Wednesday, October 23, 2019
Hey Writer, Take Care of You
Sometimes when I’m not quite awake, or not quite asleep, I hear the tentative knock on the locked guest room door and the small voice seeping through: “Mom? Can I ask you something?” I try to rewrite the memory, to answer her and be a decent human, but then I recall how it actually went down and suddenly feel like I can never sleep again.
Sometimes when I’m feeling fat because I haven’t exercised in a little while, I look at my food tracking notes from that year and realize that at one point I knew by memory how many calories were in an ounce of vodka. I count the hours, the days, I existed on nothing but coffee and tinned nuts. I lost some weight, yeah, but at what cost?
Writers aren’t always good to ourselves. Left to our own devices, we have a bad tendency to put deadlines and the desires of strangers above our own health, mental health, and the needs of people who love us. Like, for real love us.
So hey, writers, we need to stop that. Seriously, right now. Think about those self-imposed rules--“no, kids, you can’t talk to me unless the house is burning down” or “I can’t eat birthday cake until I turn in this manuscript” or “I’ll take a day off after I hit this deadline” or “the flu is kicking my ass, but I’ma get those 3k words in today” or my personal fave, “I’ll do Thanksgiving with the family next year, when I won’t have a deadline.” Do those sacrifices...make things better? Really? Are the sales an adequate return on the investment? Are the reviews? If they are, is that balance sheet okay with you? Are you okay with who you’ve become?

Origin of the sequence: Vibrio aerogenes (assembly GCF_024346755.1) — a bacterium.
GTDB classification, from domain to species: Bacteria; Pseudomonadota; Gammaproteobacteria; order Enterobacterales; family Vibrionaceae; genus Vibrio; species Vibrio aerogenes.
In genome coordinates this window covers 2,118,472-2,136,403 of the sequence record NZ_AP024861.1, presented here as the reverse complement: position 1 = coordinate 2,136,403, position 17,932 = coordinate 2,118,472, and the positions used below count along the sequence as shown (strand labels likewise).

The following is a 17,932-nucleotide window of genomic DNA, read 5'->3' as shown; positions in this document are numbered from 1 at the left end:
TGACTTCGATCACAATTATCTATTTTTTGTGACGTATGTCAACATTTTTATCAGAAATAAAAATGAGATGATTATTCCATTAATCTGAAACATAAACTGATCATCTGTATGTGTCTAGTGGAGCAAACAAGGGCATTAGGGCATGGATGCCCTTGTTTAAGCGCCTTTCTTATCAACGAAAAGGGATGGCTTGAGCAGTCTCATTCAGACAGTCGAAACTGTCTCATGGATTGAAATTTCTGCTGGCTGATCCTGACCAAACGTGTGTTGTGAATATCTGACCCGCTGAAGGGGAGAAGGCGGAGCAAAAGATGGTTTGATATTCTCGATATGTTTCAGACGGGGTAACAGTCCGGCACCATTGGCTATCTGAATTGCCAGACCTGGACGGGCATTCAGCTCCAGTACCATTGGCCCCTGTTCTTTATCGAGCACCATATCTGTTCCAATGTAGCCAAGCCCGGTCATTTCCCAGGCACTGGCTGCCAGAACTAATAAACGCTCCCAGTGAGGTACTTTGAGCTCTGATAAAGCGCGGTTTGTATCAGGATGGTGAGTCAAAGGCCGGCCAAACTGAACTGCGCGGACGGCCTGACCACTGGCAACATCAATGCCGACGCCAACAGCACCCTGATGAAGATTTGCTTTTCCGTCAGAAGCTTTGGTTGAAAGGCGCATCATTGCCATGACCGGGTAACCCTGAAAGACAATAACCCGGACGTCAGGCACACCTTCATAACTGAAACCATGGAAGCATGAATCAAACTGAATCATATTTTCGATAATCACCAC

Here’s the thing: the world is not going to take care of you. It’s not going to feed you. It’s not even going to feed your soul. Readers, contracts, awards, sales, and bestseller lists don’t care about you. They’ll keep taking as long as you keep giving, so please. Stop.
Take care of you. You can write the thing and live a life without your life becoming the thing.
I like to play a game called What’s the Worst That Could Happen? Here’s a scenario:
I write zero words for, let's say, a month. What’s the worst that could happen?
I could miss deadlines.
I could disappoint that reader who was kind enough to send a note saying they liked my story but who I’ve never met.
That reader could forget about me and my stories and move on to the next book.
All readers could.
My sales could go away.
I could lose contracts.
My editor could cut me loose.
I could lose my agent.
I could have to start over in another genre.
Change my name.
Eat a lot of ramen.
Consider a part-time job.
Pick my own kids up at school.
Make dinner for my own family instead of eating out or ordering in.
Celebrate the important days.
Go to my kid’s concert.
Write only when I want to, when I can, when it doesn’t hurt.
Actually enjoy the writing.
Fall in love with words again.
Forget about the readers who have forgotten about me.
And when that voice asks, “Mom, can I ask you something?”
Now? I unlock the door and answer her. And if that’s the worst that can happen, I am so okay with my choices. Better than okay, honestly.
This is how I take care of me.